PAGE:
I woke up at 6:30 to see the sunrise. Unfortunately, I couldn’t see much because there were a bunch of trees in the way…
For breakfast we had an assortment of delicious food. We each got unlimited pieces of deep-fried bread (a type of Burmese chapati), and shared bowls of Burmese guacamole, fruit, and pumpkin. The idea was to take a piece of the bread, fill it with whatever you wanted, and eat it like a taco. Such an amazing breakfast!
SIDE NOTE: Apparently Americans are the only ones who say guac. When I first said it a few weeks ago, I was with Hannah (who is from the UK), and she looked at me like I was crazy. I have since asked around to see if anyone else says guac (I asked Dutch, French, other UK-ers, and Germans), and everyone is always like ummmm no. It’s guacamole. SO YEAH! CRAZY RIGHT??! They say the WHOLE WORD!!
At 8, it was time for day 2 to begin. My backpack somehow felt heavier than it did the day before, even though nothing new was added.
We trekked through more fields– ginger, chili, rice– and more villages.
As we stopped at a ginger field, I thought about how vastly different these farmers’ lifestyles are to mine. They work in the field all day, shoveling dirt, collecting ginger, and transport everything with buffalo and carts. But then I realized that all the “exotic” or “superfood” products we get in the US are grown by people like this. I guess it never really occurred to me, in a concrete way, how farmers really live and how my groceries get to me.
We kept walking, and eventually stopped at one village for lunch. We all got fried noodles, and promptly passed out for a little siesta.
We kept going after about an hour of rest. We trekked through more ginger and chili fields. It’s insane how much chili they grow here. According to our guide, it’s the second most exported crop in Myanmar. The first is rice.
We got to a river, and our guide told us we could swim in it. There were a bunch of people around, working and playing. The men were weaving bamboo baskets. This is when I realized how unbalanced the gender roles are here. The women are out in the hot sun, working in the fields all day, picking ginger and chili, while the men sit by the river, in the shade, weaving bamboo baskets.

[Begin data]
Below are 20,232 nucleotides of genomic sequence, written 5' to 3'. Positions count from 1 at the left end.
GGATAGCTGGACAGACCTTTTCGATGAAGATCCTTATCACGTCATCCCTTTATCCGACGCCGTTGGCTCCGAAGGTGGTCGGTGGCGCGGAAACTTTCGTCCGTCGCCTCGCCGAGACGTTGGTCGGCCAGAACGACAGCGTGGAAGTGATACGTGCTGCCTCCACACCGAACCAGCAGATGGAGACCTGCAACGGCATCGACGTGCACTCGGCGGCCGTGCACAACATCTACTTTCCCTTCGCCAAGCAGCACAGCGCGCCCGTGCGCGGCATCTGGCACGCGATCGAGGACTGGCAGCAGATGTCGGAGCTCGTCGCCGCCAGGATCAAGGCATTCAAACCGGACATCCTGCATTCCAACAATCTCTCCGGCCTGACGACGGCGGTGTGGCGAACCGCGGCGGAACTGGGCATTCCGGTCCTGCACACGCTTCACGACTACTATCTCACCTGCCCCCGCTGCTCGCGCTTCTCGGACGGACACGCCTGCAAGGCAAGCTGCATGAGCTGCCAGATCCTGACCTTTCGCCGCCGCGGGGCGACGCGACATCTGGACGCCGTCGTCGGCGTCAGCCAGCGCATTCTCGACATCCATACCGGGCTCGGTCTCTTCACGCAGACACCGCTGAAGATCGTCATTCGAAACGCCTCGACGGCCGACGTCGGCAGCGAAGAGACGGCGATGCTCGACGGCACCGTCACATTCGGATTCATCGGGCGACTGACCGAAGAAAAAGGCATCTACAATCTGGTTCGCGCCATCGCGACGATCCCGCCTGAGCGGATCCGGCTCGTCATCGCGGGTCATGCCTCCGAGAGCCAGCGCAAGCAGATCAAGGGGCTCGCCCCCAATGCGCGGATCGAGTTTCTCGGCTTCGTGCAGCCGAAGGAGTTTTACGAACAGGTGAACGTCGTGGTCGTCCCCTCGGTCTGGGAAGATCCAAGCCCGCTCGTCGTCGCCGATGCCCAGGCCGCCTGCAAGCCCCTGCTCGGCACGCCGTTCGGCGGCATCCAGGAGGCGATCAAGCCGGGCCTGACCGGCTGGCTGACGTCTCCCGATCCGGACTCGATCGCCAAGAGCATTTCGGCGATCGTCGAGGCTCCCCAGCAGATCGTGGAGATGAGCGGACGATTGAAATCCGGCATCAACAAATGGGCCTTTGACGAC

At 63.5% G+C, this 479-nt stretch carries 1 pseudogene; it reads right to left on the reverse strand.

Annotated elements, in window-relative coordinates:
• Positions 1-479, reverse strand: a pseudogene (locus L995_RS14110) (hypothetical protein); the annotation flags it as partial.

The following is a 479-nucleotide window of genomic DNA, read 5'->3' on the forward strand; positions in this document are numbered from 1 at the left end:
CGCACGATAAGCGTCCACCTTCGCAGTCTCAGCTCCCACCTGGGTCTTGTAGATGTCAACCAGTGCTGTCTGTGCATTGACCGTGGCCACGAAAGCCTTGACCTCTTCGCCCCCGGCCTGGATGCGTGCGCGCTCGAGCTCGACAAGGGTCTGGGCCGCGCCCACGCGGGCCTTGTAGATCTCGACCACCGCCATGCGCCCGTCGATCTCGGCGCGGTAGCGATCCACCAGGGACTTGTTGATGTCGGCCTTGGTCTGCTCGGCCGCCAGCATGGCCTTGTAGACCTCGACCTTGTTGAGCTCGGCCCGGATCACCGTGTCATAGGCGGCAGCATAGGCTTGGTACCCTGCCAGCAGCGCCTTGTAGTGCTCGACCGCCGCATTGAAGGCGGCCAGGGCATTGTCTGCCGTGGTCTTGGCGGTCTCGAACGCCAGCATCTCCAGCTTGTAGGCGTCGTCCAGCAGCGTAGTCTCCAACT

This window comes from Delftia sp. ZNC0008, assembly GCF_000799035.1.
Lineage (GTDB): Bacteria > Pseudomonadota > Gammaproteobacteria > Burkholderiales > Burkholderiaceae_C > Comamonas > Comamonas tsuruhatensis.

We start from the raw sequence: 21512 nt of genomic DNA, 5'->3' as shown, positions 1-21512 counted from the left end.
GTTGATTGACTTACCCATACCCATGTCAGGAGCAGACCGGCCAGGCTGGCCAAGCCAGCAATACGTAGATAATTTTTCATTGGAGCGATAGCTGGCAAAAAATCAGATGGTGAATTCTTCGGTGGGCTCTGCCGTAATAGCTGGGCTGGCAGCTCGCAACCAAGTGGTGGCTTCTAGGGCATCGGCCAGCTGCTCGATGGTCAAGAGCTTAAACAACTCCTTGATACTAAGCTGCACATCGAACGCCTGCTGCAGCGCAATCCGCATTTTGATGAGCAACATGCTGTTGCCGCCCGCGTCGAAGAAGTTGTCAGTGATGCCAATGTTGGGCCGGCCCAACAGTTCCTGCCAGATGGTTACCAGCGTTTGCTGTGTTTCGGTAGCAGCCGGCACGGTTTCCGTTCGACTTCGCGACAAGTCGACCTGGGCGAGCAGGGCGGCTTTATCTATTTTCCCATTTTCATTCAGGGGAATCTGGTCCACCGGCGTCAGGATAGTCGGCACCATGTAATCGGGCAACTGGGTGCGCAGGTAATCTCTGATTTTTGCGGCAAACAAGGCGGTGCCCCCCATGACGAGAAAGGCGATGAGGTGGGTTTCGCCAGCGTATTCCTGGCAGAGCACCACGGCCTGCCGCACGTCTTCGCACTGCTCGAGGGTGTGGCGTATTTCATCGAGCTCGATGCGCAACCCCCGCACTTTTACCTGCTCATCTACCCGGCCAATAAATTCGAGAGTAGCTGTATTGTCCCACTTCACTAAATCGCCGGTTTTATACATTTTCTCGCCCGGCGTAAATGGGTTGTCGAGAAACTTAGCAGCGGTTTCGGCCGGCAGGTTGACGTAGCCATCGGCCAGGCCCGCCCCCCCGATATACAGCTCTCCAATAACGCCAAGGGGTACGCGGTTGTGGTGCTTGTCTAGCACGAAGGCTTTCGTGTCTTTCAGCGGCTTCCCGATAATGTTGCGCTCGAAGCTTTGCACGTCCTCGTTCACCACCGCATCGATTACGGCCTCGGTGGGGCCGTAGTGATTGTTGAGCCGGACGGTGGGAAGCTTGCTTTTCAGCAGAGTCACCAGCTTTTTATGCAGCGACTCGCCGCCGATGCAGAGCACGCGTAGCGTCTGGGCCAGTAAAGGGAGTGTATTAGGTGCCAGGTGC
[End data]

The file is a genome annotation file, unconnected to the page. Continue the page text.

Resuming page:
Anyway, we all got in our bathing suits (Hannah and I probably offended the entire village with our bikinis) and swam for a bit. The water was cold, definitely the coldest water I’ve been in since coming to SE Asia, but refreshing.
Once we dried off and got back into our dirty trekking clothes, we walked up a steep hill, then across a few more fields before reaching our final destination: the monastery. We would be sleeping here tonight.
The rest of the tour groups started trickling in and we all watched the sunset together again. As we were sitting there, gazing at the lowering sun, I realized how lucky and happy I am. I literally had nothing to stress about. A part of me felt a bit guilty for this. I felt like if I’m really living, I should be worried about something. But in that moment, I was just happy.
Dinner was another delicious variety of Burmese food.
We started with a pumpkin soup, which I really enjoyed until I realized it had bits of peanuts in it. I’m really happy there was only a little bit of it and that I stopped eating it before I reached the point of no return (e.g. getting hives or throwing up).
We had a bunch of different vegetable dishes, a chicken dish (which I obv didn’t eat), and (A LOT) of rice.
After dinner we played a card game called 31. It’s like 21, but you go up to 31 points. I’m pretty bad at learning new card games, but this one was actually really simple– too simple, because it became boring after about 3 rounds.
We were all dead by 8:30, and I went to bed around 9.